By Joseph Hanlon
Flooded roads and neighbourhoods, destroyed schools and power lines down have prevented registration brigades from starting work in some parts of Sofala and Manica in zones affected by Cyclone Idai. Registration was already delayed by two weeks, but it was not enough in some places. But tents, temporary structures, canoes and local improvisation mean registration has started in most places in the cyclone and flood affected areas.
In Beira, 30 of 64 registration posts are not operating, mainly due to lack of electricity caused by the cyclone. Three hundred transformers to link to solar panel has been sent from Maputo to try to resolve the problem, according to the local STAE (election technical secretariat, Secretariado Tecnico de Administracao Eleitoral).
Some registration posts also face equipment malfunctions. Two registration posts have been moved from damaged schools, from Escola Primaria de Ndunda to Escola Rei dos Reis and from EPC (primary school) 20 de Agosto to EPC Chamba 2.
In Nhamatanda district, impassable roads meant nine posts did not open the first day of registration (Monday). Five opened on the second with brigades crossing the Metuchira river by canoe to reach places that are still cut off. Four posts, all a primary schools, remain closed: EPC de Nhampoca, EPC de Nhandjera, EPC Nnhansalazi and EPC de Mufufu.
In Dondo district 300 families in Mutua are still cut off by the flooded Pungu Rivere, but STAE says they will be reached soon.
In Gorongosa district, five schools planned for registration were destroyed, but STAE has built temporary porches to allow them to function. The five schools are EPC Josina Machel, EPC de Nhacata, EPC de Tazaronda and EPC de Cudzo.
Buzi district was the worst affect, but STAE says all registration posts are functioning except in Inhamuchindo where the only roads are impassable.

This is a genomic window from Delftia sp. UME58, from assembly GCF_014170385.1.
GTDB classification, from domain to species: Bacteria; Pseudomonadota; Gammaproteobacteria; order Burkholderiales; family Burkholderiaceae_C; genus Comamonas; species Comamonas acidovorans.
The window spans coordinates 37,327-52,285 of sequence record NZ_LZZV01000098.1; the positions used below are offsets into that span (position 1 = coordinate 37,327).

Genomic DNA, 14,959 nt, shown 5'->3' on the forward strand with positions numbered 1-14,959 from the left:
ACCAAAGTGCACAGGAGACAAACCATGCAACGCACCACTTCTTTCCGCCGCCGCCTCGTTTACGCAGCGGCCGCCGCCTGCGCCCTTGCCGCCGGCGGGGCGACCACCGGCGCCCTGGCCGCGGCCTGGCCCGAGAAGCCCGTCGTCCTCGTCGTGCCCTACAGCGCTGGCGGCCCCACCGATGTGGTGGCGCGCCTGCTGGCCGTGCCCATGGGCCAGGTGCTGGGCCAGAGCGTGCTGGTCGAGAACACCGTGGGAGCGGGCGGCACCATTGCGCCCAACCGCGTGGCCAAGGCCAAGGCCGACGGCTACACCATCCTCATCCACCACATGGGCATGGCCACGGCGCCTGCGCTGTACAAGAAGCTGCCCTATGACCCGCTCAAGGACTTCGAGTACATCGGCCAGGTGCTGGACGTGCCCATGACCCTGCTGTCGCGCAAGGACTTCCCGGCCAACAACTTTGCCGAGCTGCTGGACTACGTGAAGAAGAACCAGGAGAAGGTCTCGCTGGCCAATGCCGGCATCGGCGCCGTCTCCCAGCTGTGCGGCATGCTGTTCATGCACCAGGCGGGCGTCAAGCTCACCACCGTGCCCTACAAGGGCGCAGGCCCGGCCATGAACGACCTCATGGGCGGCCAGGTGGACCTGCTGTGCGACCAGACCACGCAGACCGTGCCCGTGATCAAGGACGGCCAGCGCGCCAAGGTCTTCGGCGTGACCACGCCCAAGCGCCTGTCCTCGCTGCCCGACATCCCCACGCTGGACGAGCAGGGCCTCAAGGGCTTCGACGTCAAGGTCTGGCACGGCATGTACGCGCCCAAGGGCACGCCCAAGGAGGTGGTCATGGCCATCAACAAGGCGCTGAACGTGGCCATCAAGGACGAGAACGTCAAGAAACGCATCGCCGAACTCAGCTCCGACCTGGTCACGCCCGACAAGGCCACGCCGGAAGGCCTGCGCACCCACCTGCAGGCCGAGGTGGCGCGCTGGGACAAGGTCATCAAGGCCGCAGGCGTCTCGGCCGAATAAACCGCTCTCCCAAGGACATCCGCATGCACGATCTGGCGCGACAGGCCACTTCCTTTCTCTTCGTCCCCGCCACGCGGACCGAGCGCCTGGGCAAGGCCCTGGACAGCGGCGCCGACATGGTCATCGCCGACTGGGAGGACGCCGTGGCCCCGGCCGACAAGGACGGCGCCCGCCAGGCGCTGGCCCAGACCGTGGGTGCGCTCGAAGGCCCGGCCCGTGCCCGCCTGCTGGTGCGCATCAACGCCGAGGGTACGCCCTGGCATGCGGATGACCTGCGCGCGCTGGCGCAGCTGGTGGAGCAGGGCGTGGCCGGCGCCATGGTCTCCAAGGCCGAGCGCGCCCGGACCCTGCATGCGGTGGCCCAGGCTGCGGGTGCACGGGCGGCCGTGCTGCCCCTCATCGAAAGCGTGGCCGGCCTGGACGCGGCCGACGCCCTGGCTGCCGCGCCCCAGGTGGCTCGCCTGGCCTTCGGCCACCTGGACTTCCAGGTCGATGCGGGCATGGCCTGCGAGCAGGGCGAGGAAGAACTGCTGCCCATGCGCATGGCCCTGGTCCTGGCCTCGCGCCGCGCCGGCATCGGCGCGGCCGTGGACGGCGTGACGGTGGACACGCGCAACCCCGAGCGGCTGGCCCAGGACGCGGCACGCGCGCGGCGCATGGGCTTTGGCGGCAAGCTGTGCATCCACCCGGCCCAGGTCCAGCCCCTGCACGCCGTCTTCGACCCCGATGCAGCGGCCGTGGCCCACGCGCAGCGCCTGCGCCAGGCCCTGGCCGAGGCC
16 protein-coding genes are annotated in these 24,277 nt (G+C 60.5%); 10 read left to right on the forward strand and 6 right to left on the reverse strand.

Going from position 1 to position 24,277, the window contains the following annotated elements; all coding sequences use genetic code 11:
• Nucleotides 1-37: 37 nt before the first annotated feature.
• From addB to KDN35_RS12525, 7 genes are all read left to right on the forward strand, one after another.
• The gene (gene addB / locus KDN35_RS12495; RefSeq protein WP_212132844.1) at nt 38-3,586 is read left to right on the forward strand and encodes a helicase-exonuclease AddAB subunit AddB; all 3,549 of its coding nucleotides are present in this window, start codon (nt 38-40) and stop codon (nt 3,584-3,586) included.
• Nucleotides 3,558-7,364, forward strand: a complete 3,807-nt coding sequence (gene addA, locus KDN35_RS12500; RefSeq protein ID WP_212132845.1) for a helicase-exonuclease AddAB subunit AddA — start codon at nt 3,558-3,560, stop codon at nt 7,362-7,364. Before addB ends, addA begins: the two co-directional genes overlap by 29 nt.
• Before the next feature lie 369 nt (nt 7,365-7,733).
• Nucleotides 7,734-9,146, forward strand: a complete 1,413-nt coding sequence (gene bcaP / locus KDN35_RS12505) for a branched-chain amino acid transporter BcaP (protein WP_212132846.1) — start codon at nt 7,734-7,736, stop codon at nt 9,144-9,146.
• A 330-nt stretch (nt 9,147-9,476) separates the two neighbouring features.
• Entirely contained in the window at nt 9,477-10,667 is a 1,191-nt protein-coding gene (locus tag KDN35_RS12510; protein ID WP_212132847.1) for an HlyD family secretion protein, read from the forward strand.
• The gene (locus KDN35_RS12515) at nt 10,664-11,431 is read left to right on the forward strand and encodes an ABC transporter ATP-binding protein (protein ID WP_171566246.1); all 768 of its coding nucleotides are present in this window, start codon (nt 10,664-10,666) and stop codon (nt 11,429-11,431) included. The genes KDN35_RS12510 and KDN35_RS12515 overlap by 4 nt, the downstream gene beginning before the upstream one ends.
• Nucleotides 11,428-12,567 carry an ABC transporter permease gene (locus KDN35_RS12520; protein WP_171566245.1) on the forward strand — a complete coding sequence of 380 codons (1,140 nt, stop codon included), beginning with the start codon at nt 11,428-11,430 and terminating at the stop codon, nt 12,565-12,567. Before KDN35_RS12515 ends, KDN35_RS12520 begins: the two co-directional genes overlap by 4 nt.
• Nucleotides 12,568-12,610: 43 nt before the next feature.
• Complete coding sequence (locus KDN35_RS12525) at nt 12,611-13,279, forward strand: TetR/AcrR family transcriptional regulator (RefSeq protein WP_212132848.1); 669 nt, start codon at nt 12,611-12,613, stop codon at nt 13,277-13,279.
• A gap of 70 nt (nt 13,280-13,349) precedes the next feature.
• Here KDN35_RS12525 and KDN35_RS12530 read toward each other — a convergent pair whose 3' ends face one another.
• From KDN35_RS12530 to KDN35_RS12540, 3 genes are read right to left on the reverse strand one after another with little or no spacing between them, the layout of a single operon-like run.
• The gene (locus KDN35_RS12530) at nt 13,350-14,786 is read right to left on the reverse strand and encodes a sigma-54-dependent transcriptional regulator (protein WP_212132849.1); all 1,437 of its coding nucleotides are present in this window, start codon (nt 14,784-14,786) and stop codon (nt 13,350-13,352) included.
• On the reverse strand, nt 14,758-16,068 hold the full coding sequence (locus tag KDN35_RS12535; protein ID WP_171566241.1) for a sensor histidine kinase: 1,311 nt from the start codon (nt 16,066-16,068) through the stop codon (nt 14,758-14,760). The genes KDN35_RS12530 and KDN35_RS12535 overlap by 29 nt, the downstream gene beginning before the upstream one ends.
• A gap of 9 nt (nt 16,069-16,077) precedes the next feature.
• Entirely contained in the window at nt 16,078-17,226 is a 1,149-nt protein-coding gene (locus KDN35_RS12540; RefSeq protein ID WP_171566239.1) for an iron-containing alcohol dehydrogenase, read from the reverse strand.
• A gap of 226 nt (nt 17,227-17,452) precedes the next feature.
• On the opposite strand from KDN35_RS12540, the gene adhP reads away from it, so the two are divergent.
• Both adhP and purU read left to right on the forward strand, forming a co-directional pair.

Manica province was also hit, and destroyed electricity lines remain the biggest problem.
In Machaze, (Manica) our correspondents report that registration has not started in schools in Mutando, Chechene, Zimbire, Mecupe, and Chipambuleque, because electricity lines are down.
In Macate, of 27 posts which opened, seven stopped functioning because there was no power to recharge the equipment batteries. Those at Katize and Chissassa schools were able to reopen yesterday, the third day of registration. But those at Marera, Nhamazizi, Revue, Zembe-Centro, and Rupungue schools remained closed yesterday. District STAE has solar panels but it appears that the transformers to connect to the computers have not yet been received.
Also bridges are down, blocking roads.
In Sussundenga staff have resorted to paying $1 to local stallholders with solar panels or generators to charge batteries.
In Gondola, all 19 affected registration posts are open and operating from tents provided by STAE.
In Govuro, Inhambane, Matasse was affected by the cyclone. In a change of plans, a mobile brigade will now arrive there on 5 May after there has been more time for a clean up.
Community radios forced off the air, but some bouncing back
Community radios are important in informing local people about the registration, and many of our correspondents work for community radios. But the cyclone and flood had a serious impact, forcing many off the air. But some are already broadcasting again.
In Nhamatanda the radio was partly destroyed but was only off the air for two weeks and resumed transmissions on 28 March.
In Buzi the local radio was under water and suffered heavy damage, but is broadcasting.
In Dondo, Radio Aguia was partially destroyed when he roof fell in, but the journalists are continuing to work.
Water poured in to Radio GESOM in Chimoio and the studio and 250 watt transmitter were flooded and damaged, but it continues to broadcast on the smaller 100 watt transmitter.
A Radio Comunitaria Chipunguira, in Mossurize (Manica) is still off the air.
A Radio Comunitaria Gesom, in Gondola, has recently resumed broadcasting
A Radio Comunitaria de Macequece (Distrito de Manica) is only barely functioning and rain or gusts of wind interrupt transmissions.
In Vilankulo the cyclone damaged the repeater tower of Radio Mocambique e Televisao de Mocambique.
“There is a team of activists on the ground working with some radios to ensure continuity of service, and there is an effort to rebuild damaged radios,” said Mercedes Sayagues who is linked to CDAC – Communicating with Disaster Affected Communities.